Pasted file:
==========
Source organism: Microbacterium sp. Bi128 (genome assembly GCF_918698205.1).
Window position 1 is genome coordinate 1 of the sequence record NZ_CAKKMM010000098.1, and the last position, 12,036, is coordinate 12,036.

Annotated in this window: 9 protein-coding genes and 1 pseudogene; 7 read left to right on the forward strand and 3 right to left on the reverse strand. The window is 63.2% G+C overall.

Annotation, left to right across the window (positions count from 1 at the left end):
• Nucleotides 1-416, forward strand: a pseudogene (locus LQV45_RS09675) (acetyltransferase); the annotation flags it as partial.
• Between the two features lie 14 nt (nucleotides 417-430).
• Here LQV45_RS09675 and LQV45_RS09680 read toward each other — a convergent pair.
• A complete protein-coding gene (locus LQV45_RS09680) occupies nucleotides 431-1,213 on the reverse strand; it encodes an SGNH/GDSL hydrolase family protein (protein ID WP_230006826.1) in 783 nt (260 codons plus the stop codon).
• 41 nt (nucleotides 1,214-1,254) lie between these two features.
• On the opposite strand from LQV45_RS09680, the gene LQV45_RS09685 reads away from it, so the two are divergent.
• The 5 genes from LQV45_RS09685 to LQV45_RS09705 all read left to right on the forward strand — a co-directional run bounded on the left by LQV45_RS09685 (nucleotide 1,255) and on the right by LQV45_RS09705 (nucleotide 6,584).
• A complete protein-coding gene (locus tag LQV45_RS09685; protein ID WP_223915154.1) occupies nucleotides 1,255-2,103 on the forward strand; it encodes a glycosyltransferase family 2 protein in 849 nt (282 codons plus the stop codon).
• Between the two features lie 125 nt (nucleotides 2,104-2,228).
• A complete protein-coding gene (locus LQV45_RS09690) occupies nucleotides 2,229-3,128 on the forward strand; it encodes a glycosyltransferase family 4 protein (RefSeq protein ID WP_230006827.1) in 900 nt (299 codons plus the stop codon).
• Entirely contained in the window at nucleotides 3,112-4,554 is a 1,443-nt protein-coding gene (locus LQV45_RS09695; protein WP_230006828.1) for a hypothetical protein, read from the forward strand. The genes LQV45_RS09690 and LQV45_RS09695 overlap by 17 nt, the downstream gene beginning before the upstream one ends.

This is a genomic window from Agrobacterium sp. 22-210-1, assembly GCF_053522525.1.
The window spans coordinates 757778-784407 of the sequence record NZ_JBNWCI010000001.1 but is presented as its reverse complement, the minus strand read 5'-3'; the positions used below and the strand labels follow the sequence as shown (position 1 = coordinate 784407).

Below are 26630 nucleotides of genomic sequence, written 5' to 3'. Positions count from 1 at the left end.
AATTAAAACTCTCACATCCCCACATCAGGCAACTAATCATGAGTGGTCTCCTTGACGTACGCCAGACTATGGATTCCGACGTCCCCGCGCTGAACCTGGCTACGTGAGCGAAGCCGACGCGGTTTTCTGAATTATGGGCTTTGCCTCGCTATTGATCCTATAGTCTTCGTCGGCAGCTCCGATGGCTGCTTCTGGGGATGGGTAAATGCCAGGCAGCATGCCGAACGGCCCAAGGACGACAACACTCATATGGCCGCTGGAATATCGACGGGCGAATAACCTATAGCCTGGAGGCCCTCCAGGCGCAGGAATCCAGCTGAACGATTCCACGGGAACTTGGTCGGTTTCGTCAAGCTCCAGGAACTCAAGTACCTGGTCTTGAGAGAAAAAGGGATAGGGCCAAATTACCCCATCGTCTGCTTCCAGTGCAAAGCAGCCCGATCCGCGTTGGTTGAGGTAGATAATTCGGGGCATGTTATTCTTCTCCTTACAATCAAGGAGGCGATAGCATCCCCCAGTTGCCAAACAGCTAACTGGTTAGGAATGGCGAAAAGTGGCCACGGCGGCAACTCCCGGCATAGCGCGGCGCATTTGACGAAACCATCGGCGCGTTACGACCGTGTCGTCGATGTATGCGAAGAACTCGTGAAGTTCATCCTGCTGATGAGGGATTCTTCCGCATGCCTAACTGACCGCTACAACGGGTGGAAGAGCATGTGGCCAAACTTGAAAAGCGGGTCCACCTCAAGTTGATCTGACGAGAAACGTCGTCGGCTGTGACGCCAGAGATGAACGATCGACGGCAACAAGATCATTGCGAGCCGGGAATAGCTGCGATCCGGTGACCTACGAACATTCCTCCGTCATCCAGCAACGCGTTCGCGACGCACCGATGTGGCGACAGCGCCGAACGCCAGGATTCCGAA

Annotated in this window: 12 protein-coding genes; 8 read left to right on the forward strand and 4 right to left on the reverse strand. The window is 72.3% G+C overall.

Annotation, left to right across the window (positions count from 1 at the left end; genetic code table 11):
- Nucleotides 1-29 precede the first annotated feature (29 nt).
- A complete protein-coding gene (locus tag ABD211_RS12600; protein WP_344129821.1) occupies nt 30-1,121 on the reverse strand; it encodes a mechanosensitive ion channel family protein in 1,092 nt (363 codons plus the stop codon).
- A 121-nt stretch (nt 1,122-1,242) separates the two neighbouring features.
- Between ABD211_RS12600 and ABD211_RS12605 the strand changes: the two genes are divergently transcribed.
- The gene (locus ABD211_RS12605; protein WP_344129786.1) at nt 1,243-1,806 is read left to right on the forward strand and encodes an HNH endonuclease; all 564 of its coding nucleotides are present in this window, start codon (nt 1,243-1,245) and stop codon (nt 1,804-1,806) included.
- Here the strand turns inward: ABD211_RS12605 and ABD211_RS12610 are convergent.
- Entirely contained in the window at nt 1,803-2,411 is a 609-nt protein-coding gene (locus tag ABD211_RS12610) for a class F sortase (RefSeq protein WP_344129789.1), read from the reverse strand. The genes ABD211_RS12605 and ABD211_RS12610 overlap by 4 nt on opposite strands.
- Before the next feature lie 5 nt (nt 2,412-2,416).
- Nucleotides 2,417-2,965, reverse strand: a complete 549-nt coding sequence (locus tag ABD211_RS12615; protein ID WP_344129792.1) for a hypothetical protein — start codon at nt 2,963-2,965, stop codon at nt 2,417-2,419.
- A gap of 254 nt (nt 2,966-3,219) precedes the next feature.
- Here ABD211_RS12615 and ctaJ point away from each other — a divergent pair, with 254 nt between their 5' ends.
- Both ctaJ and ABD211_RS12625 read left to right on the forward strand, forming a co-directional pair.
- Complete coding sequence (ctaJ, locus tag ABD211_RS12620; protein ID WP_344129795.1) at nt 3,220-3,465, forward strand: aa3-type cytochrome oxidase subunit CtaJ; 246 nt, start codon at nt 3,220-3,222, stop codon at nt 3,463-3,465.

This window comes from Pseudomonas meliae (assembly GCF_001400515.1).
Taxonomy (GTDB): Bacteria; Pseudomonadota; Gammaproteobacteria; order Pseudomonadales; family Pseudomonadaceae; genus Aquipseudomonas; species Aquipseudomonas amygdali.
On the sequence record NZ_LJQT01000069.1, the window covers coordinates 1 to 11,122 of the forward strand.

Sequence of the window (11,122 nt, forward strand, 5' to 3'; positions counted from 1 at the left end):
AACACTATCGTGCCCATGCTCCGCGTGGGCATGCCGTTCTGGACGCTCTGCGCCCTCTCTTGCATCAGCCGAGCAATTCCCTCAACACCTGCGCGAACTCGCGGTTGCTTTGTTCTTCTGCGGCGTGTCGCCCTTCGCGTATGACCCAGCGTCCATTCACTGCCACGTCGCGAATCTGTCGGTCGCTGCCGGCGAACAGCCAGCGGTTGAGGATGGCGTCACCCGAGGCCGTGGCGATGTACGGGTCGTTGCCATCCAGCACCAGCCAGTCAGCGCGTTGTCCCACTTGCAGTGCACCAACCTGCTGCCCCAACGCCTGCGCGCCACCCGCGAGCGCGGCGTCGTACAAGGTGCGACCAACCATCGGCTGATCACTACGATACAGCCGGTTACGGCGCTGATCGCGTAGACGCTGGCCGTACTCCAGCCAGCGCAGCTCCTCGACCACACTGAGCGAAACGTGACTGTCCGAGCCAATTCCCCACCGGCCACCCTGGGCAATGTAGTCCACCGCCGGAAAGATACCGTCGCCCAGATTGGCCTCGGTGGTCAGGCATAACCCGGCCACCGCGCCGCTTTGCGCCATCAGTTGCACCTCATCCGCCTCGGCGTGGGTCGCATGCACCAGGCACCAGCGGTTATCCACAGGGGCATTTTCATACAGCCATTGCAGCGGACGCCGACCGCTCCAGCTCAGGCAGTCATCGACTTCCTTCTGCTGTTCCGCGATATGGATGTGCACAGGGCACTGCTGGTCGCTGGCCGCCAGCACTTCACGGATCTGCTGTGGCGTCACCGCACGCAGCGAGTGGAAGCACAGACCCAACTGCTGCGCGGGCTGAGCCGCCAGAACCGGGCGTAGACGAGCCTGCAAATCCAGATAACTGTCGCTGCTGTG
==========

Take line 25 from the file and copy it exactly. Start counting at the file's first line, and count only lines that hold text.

- Between ABD211_RS12600 and ABD211_RS12605 the strand changes: the two genes are divergently transcribed.